Technology

Miami-Based App Lovvett Helps Locals and Restaurants Reduce Food Waste

The Lovvett app pairs hungry Miami residents with reduced-price fare that would otherwise end up as unnecessary food waste.
The Lovvett app pairs hungry Miami residents with reduced-price fare that would otherwise end up as unnecessary food waste. Photo by Monica Garrido for Lovvettt
What if your favorite lunch spot found a new way to utilize its end-of-day food rather than toss it in the garbage?

That's a question a Coral Gables couple asked themselves after realizing just how much daily food waste the average South Florida restaurant, bakery, or grocer produces. Rather than wait for an answer, the husband-and-wife team used their time during the pandemic lockdown to create their own solution.

Today, Rafael and Monica Garrido are doing their part to help heal the planet with Lovvett, an app that connects local consumers with nearby food businesses selling fresh surplus produce and other food products.

According to the U.S. Department of Agriculture's Economic Research Service, an average of 30 to 40 percent of all food produced in the U.S. becomes waste. "Even if everyone in need was fed, still there would be surplus that ends in landfills, and restaurants are one of the primary sources of food waste," says Rafael.


The couple says the idea for Lovvett was spurred by their thrifty upbringing in Europe, where food waste was not as common as it has become stateside.

"Our families were very thrifty, and we were both brought up with the idea that we should reuse as much as possible," Rafael tells New Times. "My parents were born in the aftermath of the Spanish Civil War, and I was taught that what little we had was always used. Wasting something was like a sin. When we landed in the states ten years ago, we were shocked to see how much food was going to waste. We felt it didn't have to be like this, and there was a better way."

The couple says Lovvett does more than help the environment — it also provides local businesses with a way to turn excess food into a new revenue stream. Restaurants can join for a commission-free 45-day trial and pay a 7 percent commission thereafter.
click to enlarge Monica and Rafael Garrido are the Coral Gables couple behind Lovvett, an app devoted to reducing food waste in Miami. - PHOTO COURTESY OF LOVVETT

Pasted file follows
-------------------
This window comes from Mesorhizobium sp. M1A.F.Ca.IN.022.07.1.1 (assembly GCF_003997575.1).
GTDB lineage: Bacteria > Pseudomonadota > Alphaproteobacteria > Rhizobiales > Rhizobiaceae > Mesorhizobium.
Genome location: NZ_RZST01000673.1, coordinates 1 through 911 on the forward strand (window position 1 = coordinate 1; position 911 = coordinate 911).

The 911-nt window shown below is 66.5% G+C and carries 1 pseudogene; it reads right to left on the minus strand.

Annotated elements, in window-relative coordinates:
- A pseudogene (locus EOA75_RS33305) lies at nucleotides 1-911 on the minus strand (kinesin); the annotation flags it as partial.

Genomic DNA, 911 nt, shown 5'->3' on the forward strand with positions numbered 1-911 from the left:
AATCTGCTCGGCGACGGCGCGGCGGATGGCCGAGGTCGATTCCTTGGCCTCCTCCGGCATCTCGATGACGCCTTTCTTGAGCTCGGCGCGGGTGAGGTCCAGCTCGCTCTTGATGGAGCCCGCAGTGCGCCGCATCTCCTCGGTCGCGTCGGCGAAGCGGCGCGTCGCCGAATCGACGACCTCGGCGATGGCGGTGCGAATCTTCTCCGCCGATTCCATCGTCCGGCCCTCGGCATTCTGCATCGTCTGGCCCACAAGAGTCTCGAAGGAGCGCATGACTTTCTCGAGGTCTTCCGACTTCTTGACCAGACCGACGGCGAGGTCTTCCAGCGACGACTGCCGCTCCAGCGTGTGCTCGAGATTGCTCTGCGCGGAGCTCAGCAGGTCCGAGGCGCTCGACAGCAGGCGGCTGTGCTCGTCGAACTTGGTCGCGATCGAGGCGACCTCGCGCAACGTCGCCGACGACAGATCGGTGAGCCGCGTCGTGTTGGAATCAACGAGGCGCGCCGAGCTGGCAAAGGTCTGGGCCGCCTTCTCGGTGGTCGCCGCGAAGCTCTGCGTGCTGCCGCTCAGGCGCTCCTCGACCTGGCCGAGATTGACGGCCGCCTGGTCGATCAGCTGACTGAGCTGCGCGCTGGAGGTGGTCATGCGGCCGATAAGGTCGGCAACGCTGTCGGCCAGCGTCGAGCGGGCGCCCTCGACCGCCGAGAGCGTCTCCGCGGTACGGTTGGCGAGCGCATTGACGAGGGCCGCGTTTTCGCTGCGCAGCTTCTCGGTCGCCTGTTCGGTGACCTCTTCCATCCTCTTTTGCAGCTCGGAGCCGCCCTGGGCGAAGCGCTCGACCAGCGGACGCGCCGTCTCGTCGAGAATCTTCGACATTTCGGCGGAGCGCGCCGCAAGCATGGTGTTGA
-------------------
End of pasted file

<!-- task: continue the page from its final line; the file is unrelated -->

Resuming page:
Monica and Rafael Garrido are the Coral Gables couple behind Lovvett, an app devoted to reducing food waste in Miami.
Photo courtesy of Lovvett
In addition, Lovvett offers local consumers a way to purchase high-quality food that might otherwise go to waste — often from some of the area's most popular restaurants — for less than the cost of a fast-food meal.

Currently, more than 150 Miami-Dade restaurants and other businesses are enrolled in the app, with new establishments being added weekly. Local participating restaurants include C-Food Shack, Cilantro 27, Macology, DBakers, Miam Cafe, Rodilla Wynwood, Okinawa Sushi, La Estancia de Argentina, Atelier Monnier, Candela Gastrobar, Mario’s Burger, and Pizza Fiore. The couple hopes to extend services outside of Miami-Dade and into Broward and Palm Beach counties.


Open the app now and you'll find deals that offer up to a 50 percent discount compared to the average retail price. Many retail partners will also create their own Lovvett bags, notes Monica — everything from a sweet or savory box of goods from a local bakery to a prepared meal from a popular Miami Beach restaurant — often for half-price.

Although prices change daily according to volume and availability, past deals include a $6 basket of baked goods from Sullivan Street Bakery that normally retails for $10.50, the "305 Burger" from Clutch Burger with fries and a soda for $10 (normally $20), a half-dozen doughnuts and a 12-ounce coffee from Honey Bee Doughnuts for $13.50 (normally $30), and a margherita pizza and soda from IT Trattoria for $9 (normally $15).

"Because Miami is a cultural melting pot, almost every ethnic cuisine is represented," says Rafael. "There is even a filter on the app for any food allergies."

The two say they hope ultimately to grow Lovvett even beyond South Florida. For now, though, the application will focus growth efforts locally, starting with local delivery (the application currently operates via local pickup only) as well as regular menu offerings from participating restaurants alongside the one-off surplus deals.

"Lovvett is our passion project, born from our love for the environment, food, and people," says Monica. "And the idea of doing something that can make a difference. Our goal is to help make everyone a conscious consumer, while also making it easy for anyone to get involved in contributing to building a more sustainable community."
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Nicole Danna is a Palm Beach County-based reporter who began covering the South Florida food scene for New Times in 2011. She also loves drinking beer and writing about the area's growing craft beer community.
Contact: Nicole Danna